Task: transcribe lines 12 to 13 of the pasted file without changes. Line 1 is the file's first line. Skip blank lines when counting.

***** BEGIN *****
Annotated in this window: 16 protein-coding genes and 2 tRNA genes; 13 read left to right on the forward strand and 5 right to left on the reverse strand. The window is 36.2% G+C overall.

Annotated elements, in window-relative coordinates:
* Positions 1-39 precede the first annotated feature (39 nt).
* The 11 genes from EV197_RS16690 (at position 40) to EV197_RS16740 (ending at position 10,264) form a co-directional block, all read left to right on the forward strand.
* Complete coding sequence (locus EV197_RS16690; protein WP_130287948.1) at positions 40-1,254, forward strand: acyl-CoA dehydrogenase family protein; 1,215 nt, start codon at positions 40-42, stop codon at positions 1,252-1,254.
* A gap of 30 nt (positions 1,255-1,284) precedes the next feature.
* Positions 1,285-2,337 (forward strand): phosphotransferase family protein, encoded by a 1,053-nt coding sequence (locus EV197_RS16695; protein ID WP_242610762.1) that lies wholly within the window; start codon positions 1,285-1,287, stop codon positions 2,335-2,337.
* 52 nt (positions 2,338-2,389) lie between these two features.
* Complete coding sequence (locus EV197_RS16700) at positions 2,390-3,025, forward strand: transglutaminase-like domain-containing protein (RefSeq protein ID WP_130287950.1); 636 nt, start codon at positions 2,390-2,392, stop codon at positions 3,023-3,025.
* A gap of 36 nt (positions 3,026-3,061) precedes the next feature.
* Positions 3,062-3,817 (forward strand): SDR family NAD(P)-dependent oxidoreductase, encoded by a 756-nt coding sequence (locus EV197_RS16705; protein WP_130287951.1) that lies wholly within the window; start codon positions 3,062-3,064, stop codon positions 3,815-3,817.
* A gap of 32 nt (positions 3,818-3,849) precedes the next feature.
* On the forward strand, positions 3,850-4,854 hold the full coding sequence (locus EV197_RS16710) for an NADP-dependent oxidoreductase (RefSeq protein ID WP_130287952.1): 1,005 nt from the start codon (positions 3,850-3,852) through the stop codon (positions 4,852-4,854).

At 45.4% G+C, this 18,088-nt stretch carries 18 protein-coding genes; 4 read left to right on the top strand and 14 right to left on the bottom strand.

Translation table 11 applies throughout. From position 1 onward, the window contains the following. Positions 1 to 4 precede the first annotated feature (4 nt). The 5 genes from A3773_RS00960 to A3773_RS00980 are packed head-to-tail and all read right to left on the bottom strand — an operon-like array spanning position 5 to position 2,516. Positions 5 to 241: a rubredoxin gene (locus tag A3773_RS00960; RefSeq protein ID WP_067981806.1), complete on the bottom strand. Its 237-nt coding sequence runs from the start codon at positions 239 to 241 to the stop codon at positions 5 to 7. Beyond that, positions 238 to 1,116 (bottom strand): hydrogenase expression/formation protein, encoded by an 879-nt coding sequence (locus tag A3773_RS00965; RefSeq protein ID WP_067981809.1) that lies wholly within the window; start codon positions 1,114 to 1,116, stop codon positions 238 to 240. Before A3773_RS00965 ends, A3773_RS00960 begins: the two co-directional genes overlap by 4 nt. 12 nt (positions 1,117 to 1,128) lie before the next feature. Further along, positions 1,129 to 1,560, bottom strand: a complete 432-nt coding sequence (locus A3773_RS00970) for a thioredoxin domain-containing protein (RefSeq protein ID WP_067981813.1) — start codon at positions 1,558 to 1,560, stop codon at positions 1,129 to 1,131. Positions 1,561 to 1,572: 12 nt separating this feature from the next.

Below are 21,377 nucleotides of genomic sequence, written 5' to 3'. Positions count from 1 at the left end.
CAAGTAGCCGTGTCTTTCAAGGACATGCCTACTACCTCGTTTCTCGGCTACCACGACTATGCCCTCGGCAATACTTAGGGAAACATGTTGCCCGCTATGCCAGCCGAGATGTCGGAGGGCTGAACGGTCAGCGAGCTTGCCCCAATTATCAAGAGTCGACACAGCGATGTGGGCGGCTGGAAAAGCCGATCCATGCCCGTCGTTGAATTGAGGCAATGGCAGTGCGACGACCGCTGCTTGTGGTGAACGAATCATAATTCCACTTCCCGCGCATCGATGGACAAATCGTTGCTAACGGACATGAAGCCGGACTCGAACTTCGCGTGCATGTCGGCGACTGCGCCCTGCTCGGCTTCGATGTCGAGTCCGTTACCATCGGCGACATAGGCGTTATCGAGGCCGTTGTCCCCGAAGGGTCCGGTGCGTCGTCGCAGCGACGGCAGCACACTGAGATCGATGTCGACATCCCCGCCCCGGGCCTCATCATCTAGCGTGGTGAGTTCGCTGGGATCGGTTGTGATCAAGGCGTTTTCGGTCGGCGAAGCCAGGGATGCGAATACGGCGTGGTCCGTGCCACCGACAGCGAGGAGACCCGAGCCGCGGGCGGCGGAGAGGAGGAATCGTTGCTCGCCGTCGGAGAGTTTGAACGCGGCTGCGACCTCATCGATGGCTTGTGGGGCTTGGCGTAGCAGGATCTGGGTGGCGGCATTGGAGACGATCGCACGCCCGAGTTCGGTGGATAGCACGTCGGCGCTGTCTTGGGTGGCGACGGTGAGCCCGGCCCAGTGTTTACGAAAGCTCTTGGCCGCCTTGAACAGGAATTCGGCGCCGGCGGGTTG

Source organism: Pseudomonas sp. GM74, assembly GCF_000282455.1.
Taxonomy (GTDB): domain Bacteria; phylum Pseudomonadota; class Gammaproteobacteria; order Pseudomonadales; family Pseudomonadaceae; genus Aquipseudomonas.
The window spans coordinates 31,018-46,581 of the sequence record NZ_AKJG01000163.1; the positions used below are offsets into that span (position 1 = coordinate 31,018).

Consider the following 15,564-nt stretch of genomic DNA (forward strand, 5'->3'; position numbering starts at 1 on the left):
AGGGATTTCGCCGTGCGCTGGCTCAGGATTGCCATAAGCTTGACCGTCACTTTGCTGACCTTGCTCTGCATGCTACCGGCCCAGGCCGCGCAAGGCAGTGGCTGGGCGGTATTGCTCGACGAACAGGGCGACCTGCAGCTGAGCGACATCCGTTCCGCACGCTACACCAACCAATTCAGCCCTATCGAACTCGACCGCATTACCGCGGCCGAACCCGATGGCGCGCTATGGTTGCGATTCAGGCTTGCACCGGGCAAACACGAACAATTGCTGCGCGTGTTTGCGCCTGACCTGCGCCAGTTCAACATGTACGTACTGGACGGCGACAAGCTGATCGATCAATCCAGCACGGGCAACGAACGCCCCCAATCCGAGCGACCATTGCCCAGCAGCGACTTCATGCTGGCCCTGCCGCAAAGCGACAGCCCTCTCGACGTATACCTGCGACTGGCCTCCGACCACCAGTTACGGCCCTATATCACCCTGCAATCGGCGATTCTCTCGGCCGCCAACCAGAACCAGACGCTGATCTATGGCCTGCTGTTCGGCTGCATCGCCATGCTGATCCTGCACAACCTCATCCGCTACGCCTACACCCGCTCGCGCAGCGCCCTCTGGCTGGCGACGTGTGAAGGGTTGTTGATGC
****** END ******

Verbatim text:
* A gap of 32 nt (positions 3,818-3,849) precedes the next feature.
* On the forward strand, positions 3,850-4,854 hold the full coding sequence (locus EV197_RS16710) for an NADP-dependent oxidoreductase (RefSeq protein ID WP_130287952.1): 1,005 nt from the start codon (positions 3,850-3,852) through the stop codon (positions 4,852-4,854).